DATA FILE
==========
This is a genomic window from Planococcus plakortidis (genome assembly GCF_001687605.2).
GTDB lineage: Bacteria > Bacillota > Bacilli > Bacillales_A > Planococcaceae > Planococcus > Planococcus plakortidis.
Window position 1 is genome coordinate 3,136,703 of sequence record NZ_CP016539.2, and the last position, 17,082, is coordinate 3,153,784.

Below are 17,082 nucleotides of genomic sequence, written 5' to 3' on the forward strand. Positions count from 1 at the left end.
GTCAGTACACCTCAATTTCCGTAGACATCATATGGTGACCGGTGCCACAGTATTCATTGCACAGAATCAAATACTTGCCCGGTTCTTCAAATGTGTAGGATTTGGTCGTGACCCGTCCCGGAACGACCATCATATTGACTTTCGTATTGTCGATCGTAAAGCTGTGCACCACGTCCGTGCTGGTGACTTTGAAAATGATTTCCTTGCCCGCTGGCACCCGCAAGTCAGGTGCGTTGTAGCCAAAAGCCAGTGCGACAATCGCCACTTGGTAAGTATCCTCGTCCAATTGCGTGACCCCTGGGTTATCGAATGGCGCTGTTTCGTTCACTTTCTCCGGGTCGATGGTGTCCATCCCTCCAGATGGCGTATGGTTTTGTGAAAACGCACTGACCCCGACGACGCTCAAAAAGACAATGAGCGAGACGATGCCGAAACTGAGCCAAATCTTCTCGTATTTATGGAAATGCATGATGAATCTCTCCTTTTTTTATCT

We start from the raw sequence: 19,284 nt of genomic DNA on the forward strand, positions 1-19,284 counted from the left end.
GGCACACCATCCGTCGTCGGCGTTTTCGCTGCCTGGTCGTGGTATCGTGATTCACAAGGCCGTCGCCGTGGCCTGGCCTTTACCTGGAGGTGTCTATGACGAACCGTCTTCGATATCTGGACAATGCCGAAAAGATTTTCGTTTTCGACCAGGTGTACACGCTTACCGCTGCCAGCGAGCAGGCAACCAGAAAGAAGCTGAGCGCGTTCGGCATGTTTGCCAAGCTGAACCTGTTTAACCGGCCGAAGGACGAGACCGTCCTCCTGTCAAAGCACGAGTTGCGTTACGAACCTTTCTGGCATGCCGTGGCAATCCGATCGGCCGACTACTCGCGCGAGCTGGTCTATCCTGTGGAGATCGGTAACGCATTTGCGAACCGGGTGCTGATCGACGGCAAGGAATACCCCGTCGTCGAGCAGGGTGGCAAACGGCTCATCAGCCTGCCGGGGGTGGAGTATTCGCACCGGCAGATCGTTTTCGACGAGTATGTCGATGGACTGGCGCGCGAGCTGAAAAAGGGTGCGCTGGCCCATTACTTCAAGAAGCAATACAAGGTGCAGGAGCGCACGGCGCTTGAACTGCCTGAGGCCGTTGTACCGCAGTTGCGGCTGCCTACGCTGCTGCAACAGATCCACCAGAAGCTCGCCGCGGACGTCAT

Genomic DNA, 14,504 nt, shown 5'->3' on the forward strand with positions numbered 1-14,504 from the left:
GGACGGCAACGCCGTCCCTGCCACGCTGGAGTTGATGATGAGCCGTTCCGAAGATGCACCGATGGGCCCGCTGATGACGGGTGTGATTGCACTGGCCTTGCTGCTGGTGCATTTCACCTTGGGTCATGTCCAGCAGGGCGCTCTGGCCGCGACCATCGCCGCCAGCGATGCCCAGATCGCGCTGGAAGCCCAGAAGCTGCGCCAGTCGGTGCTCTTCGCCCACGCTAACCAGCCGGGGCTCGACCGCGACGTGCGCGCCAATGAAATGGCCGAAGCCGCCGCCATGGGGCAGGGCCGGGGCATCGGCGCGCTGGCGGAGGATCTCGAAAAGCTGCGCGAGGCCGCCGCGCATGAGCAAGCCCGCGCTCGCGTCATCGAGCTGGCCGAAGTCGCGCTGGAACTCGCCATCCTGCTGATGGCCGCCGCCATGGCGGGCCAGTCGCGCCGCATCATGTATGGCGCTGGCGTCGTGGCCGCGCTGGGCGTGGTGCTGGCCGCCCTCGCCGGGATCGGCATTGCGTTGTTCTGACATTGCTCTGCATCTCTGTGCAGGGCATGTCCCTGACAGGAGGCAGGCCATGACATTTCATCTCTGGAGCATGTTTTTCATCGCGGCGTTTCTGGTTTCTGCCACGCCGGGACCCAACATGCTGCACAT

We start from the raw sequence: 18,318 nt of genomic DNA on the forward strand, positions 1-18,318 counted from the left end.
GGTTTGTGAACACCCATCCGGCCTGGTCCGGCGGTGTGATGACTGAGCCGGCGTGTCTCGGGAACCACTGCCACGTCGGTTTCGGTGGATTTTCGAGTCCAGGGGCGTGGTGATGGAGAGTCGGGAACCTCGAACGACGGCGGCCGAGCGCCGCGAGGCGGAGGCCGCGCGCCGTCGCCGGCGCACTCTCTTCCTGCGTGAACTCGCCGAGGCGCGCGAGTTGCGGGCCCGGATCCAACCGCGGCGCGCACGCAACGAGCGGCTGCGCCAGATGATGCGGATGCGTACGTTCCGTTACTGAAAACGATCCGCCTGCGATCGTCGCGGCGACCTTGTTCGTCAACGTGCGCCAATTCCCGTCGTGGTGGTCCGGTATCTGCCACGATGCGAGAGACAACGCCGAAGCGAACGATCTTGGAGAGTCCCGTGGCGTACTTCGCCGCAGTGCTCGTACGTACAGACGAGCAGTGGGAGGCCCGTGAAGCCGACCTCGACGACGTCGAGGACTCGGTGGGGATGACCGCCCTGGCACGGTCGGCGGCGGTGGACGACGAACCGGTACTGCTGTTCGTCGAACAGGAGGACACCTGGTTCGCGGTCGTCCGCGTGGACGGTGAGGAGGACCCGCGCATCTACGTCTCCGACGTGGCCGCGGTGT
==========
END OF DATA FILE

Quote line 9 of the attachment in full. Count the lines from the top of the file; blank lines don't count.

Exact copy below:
GGACGGCAACGCCGTCCCTGCCACGCTGGAGTTGATGATGAGCCGTTCCGAAGATGCACCGATGGGCCCGCTGATGACGGGTGTGATTGCACTGGCCTTGCTGCTGGTGCATTTCACCTTGGGTCATGTCCAGCAGGGCGCTCTGGCCGCGACCATCGCCGCCAGCGATGCCCAGATCGCGCTGGAAGCCCAGAAGCTGCGCCAGTCGGTGCTCTTCGCCCACGCTAACCAGCCGGGGCTCGACCGCGACGTGCGCGCCAATGAAATGGCCGAAGCCGCCGCCATGGGGCAGGGCCGGGGCATCGGCGCGCTGGCGGAGGATCTCGAAAAGCTGCGCGAGGCCGCCGCGCATGAGCAAGCCCGCGCTCGCGTCATCGAGCTGGCCGAAGTCGCGCTGGAACTCGCCATCCTGCTGATGGCCGCCGCCATGGCGGGCCAGTCGCGCCGCATCATGTATGGCGCTGGCGTCGTGGCCGCGCTGGGCGTGGTGCTGGCCGCCCTCGCCGGGATCGGCATTGCGTTGTTCTGACATTGCTCTGCATCTCTGTGCAGGGCATGTCCCTGACAGGAGGCAGGCCATGACATTTCATCTCTGGAGCATGTTTTTCATCGCGGCGTTTCTGGTTTCTGCCACGCCGGGACCCAACATGCTGCACAT